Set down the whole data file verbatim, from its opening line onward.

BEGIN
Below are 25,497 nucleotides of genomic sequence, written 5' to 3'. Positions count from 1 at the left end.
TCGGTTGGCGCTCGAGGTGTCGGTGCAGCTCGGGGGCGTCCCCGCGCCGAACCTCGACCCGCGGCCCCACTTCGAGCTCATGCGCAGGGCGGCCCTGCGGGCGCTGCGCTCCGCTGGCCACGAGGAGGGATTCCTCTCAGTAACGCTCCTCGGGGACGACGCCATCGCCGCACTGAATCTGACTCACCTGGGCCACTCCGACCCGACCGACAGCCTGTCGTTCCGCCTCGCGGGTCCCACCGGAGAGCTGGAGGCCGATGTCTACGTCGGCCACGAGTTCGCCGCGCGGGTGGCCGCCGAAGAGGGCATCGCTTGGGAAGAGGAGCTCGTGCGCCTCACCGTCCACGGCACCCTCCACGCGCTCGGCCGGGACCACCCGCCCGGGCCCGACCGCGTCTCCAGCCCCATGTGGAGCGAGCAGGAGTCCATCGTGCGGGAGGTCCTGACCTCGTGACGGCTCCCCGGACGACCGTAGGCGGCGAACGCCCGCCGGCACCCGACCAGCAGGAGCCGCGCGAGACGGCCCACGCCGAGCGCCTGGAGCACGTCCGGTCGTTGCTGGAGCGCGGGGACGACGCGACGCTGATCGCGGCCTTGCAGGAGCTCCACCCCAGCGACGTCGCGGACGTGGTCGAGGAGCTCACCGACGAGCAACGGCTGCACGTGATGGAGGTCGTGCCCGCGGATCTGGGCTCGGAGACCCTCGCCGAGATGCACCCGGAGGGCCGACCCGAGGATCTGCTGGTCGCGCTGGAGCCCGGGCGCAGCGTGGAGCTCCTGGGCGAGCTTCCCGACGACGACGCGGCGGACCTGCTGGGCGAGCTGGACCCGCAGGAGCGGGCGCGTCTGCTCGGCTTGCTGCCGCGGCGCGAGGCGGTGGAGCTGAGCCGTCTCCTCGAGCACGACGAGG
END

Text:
Below are 25,497 nucleotides of genomic sequence, written 5' to 3'. Positions count from 1 at the left end.
TCGGTTGGCGCTCGAGGTGTCGGTGCAGCTCGGGGGCGTCCCCGCGCCGAACCTCGACCCGCGGCCCCACTTCGAGCTCATGCGCAGGGCGGCCCTGCGGGCGCTGCGCTCCGCTGGCCACGAGGAGGGATTCCTCTCAGTAACGCTCCTCGGGGACGACGCCATCGCCGCACTGAATCTGACTCACCTGGGCCACTCCGACCCGACCGACAGCCTGTCGTTCCGCCTCGCGGGTCCCACCGGAGAGCTGGAGGCCGATGTCTACGTCGGCCACGAGTTCGCCGCGCGGGTGGCCGCCGAAGAGGGCATCGCTTGGGAAGAGGAGCTCGTGCGCCTCACCGTCCACGGCACCCTCCACGCGCTCGGCCGGGACCACCCGCCCGGGCCCGACCGCGTCTCCAGCCCCATGTGGAGCGAGCAGGAGTCCATCGTGCGGGAGGTCCTGACCTCGTGACGGCTCCCCGGACGACCGTAGGCGGCGAACGCCCGCCGGCACCCGACCAGCAGGAGCCGCGCGAGACGGCCCACGCCGAGCGCCTGGAGCACGTCCGGTCGTTGCTGGAGCGCGGGGACGACGCGACGCTGATCGCGGCCTTGCAGGAGCTCCACCCCAGCGACGTCGCGGACGTGGTCGAGGAGCTCACCGACGAGCAACGGCTGCACGTGATGGAGGTCGTGCCCGCGGATCTGGGCTCGGAGACCCTCGCCGAGATGCACCCGGAGGGCCGACCCGAGGATCTGCTGGTCGCGCTGGAGCCCGGGCGCAGCGTGGAGCTCCTGGGCGAGCTTCCCGACGACGACGCGGCGGACCTGCTGGGCGAGCTGGACCCGCAGGAGCGGGCGCGTCTGCTCGGCTTGCTGCCGCGGCGCGAGGCGGTGGAGCTGAGCCGTCTCCTCGAGCACGACGAGG